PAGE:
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Everything you need to know about Portland’s new ‘Slow Streets’ plan


(Slides shared by a PBOT planner at the Bicycle Advisory Committee meeting last night.)

“PBOT will put treatments on 100 sections of neighborhood greenways by the end of next week.”
— Margaux Weeke, Office of Commissioner Chloe Eudaly

“We are officially in ‘go’ mode,” said a smiling Portland Bureau of Transportation’s Policy, Planning and Projects Group Manager Art Pearce at the outset of the Bicycle Advisory Committee meeting last night. The meeting was the first venue for PBOT to share more details about the ‘Slow Streets Safe Streets’ initiative they launched yesterday and what lies ahead.

So far the plan hasn’t been fully fleshed out; but last night’s meeting and a follow-up from Commissioner Eudaly’s office I just received this morning give us a much more detailed sense of where we’re headed.

And to be clear, despite what you might read from other media outlets, there are no plans for “promenades” and there are no plans to “close 100 miles of streets to car traffic.” The initiative announced yesterday would beef up existing neighborhood greenways by adding more diverters and signage — the same stuff we’ve done for years and that activists have pushed for all along. And the “100 miles of streets” is a big misunderstanding. Turns out PBOT plans to add new treatments to 100 sections of greenways — not miles (more on that below).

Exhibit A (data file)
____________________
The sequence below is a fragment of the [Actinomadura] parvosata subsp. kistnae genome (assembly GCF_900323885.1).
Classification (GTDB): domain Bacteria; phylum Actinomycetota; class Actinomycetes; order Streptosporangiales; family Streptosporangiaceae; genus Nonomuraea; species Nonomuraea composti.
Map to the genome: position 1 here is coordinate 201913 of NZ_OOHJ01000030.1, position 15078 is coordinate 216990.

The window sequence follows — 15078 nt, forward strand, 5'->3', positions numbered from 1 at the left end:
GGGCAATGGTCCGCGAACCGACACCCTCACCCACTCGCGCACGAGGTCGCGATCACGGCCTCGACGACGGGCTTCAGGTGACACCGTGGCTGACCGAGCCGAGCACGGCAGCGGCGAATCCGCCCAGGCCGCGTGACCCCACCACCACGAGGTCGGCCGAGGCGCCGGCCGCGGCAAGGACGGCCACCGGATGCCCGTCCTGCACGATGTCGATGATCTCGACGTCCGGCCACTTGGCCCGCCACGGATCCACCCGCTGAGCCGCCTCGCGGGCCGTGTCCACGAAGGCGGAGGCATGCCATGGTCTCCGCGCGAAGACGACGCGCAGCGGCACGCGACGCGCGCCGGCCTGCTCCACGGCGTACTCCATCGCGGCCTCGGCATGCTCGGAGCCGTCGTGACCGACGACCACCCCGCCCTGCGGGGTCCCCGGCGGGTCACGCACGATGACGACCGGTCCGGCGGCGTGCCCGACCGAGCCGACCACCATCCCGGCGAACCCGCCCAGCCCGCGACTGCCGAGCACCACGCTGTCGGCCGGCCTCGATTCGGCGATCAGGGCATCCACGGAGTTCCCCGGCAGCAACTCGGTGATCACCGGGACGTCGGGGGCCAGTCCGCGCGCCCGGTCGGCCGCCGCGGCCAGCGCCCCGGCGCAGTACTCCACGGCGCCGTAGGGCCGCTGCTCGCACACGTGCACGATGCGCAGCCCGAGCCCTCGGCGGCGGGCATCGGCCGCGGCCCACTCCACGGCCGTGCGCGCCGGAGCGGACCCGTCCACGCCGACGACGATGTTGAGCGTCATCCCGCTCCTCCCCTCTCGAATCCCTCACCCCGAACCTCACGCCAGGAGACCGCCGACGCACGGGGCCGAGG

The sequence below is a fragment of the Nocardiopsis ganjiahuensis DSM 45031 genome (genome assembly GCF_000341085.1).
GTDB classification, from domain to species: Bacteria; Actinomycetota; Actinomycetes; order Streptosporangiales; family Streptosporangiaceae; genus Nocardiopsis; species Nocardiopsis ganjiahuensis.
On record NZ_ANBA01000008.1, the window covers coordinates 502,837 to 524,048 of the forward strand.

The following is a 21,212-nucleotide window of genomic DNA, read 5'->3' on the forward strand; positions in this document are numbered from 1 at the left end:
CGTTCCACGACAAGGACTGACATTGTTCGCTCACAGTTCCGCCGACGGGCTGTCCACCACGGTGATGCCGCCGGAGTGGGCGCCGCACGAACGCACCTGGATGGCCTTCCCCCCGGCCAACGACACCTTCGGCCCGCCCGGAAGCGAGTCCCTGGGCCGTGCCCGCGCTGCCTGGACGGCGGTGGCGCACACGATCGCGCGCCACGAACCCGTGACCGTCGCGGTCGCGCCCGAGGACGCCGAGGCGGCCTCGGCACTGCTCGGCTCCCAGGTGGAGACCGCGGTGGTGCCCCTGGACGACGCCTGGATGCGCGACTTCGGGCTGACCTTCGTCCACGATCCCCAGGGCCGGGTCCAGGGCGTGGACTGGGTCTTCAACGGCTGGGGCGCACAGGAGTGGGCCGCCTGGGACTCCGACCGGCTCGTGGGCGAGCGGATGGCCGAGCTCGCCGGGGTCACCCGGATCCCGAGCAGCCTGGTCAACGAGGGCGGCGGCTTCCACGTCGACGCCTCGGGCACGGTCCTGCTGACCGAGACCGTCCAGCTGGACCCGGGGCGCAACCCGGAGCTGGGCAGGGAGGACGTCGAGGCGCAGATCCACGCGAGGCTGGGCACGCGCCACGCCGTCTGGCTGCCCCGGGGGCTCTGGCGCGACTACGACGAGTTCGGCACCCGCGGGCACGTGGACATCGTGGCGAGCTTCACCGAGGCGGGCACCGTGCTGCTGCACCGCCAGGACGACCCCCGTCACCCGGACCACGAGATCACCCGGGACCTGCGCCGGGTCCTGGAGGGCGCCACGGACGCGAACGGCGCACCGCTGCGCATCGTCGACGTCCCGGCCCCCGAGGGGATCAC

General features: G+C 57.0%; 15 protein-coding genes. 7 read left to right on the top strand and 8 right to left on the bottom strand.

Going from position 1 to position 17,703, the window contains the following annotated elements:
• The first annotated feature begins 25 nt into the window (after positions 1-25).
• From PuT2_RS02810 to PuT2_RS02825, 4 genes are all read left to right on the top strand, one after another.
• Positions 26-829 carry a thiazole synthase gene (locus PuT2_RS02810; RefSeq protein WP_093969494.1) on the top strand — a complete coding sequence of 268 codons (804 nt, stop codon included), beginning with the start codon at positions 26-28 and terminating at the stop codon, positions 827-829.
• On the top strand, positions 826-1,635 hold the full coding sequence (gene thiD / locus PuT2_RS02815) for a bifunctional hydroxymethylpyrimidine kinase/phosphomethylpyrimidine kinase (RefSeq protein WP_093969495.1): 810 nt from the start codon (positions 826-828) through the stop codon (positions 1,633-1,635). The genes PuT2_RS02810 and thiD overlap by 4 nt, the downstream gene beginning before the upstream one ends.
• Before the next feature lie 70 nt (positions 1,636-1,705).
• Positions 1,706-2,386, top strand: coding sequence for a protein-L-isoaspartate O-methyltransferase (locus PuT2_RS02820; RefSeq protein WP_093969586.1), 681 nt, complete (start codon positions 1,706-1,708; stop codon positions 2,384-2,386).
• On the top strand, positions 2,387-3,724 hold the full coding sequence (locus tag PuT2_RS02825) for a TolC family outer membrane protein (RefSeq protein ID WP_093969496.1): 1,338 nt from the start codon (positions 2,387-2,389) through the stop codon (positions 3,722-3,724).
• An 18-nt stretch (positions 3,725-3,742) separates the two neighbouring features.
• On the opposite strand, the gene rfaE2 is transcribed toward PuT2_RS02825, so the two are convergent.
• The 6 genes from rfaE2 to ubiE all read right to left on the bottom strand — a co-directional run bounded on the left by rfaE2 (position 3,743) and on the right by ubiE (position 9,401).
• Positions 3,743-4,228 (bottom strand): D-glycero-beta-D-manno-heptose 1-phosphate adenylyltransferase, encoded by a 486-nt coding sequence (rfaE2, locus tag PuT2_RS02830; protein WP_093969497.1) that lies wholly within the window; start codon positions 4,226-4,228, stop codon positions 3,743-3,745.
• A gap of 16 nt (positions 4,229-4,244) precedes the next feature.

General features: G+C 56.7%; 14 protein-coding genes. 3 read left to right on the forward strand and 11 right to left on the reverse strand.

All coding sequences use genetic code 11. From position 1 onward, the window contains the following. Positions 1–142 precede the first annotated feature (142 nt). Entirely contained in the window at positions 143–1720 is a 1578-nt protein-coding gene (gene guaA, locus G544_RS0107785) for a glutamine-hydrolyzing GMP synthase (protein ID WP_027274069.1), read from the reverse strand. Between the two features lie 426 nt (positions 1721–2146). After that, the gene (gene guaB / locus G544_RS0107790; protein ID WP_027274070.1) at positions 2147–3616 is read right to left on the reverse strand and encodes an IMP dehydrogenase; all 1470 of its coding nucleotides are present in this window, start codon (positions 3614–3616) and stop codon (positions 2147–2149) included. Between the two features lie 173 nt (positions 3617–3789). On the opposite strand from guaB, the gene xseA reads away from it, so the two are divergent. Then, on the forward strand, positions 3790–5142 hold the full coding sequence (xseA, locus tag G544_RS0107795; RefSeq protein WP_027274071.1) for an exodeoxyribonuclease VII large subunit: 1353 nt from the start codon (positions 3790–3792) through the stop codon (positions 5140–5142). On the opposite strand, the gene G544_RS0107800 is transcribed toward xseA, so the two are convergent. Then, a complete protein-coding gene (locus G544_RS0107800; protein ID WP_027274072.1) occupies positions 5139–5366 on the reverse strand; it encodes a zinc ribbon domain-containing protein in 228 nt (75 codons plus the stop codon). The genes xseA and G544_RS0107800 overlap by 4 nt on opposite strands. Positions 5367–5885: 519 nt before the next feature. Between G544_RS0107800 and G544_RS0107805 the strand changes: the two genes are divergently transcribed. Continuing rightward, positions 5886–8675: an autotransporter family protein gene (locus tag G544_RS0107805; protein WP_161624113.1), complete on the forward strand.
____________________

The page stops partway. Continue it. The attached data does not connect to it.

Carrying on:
Yesterday’s announcement marked a big step forward for PBOT and commissioner-in-charge Chloe Eudaly.

Eudaly in particular has made a dramatic shift in her perspective in a very short timeframe. On April 16th, Eudaly told the PBOT Budget Advisory Committee, “I’m really not seeing overcrowding. We don’t need the streets closed.” And on April 20th, Eudaly said on an OPB radio show, “I don’t think that right now while we’re under ‘Stay at Home stay safe’ orders, that encouraging people to leave their homes and making radical changes with the way streets are used, are the best use of our time and resources.” She had also cited concerns about equity and risks from speeding drivers. But yesterday she had a much different tone, telling told KATU-TV that, “[People are] moving around their neighborhoods on foot and on bike and we need to make that easier and safer for them to do [so].”